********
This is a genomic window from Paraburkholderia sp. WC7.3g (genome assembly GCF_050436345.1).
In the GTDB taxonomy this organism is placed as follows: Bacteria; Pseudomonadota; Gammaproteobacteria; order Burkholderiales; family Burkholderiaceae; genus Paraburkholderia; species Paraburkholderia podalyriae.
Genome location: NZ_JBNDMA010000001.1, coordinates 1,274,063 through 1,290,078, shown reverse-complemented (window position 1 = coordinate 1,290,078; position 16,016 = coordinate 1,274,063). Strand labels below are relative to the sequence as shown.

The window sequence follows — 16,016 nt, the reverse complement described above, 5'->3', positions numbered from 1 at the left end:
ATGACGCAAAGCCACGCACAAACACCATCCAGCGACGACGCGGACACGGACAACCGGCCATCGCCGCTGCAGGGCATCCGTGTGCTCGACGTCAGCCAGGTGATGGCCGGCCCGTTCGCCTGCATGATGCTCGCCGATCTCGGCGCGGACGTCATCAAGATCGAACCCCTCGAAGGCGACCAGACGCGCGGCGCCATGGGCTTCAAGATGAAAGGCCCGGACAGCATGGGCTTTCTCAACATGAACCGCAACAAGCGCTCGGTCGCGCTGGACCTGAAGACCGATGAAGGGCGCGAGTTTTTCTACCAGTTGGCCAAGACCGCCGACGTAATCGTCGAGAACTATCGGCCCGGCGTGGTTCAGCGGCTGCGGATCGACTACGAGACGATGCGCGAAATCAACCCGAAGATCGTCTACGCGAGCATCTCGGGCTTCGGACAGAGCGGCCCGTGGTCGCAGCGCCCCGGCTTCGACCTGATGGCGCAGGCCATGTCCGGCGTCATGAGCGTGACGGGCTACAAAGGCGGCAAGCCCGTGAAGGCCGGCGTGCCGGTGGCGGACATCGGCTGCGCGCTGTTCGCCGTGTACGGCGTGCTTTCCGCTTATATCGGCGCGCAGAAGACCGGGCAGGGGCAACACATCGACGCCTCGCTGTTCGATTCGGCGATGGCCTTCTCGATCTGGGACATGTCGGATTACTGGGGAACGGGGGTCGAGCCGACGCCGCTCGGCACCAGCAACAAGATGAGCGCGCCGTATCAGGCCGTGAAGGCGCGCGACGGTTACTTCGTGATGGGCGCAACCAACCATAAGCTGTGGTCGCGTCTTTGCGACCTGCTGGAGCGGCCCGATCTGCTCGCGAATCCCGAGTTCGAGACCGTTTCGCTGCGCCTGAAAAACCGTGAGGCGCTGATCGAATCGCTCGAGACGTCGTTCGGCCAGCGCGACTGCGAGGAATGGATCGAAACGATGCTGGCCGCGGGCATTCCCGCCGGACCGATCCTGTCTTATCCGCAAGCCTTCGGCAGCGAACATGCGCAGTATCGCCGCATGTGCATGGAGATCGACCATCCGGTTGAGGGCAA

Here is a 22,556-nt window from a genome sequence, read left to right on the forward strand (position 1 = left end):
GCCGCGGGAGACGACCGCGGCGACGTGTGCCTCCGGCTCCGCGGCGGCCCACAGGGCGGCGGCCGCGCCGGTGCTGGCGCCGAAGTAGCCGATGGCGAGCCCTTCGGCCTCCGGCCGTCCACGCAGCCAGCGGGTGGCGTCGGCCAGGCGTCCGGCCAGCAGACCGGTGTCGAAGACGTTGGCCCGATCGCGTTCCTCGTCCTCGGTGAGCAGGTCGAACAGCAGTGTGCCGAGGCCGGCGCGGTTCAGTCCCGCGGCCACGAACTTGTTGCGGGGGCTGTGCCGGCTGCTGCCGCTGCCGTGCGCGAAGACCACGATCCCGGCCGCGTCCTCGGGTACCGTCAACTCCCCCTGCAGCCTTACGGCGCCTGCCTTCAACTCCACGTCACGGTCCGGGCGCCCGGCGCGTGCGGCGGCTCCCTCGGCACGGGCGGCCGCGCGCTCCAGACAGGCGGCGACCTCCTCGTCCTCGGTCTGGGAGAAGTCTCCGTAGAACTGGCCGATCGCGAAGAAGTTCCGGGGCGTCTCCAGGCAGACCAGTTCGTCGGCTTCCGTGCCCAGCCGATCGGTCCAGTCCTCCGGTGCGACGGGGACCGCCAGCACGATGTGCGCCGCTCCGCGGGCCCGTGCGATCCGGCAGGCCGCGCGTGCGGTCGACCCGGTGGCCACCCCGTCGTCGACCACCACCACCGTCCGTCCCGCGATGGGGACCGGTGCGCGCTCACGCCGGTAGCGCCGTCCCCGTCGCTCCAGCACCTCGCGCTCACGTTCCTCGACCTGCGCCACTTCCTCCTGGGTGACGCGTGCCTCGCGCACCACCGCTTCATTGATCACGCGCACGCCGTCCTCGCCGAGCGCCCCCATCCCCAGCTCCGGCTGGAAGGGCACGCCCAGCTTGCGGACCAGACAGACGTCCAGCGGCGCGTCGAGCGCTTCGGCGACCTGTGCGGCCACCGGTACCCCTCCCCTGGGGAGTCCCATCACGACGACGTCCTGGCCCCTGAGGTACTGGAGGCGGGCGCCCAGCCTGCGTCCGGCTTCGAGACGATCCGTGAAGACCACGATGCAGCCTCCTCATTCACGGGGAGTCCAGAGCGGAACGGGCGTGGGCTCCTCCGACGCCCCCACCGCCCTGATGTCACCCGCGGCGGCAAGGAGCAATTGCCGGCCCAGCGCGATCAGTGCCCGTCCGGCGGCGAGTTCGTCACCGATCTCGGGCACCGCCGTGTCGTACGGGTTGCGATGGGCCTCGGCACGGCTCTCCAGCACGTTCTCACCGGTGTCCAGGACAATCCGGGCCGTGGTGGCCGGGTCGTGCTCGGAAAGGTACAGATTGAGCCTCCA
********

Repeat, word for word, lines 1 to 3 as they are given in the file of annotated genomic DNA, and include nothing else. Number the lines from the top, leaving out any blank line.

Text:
This is a genomic window from Paraburkholderia sp. WC7.3g (genome assembly GCF_050436345.1).
In the GTDB taxonomy this organism is placed as follows: Bacteria; Pseudomonadota; Gammaproteobacteria; order Burkholderiales; family Burkholderiaceae; genus Paraburkholderia; species Paraburkholderia podalyriae.
Genome location: NZ_JBNDMA010000001.1, coordinates 1,274,063 through 1,290,078, shown reverse-complemented (window position 1 = coordinate 1,290,078; position 16,016 = coordinate 1,274,063). Strand labels below are relative to the sequence as shown.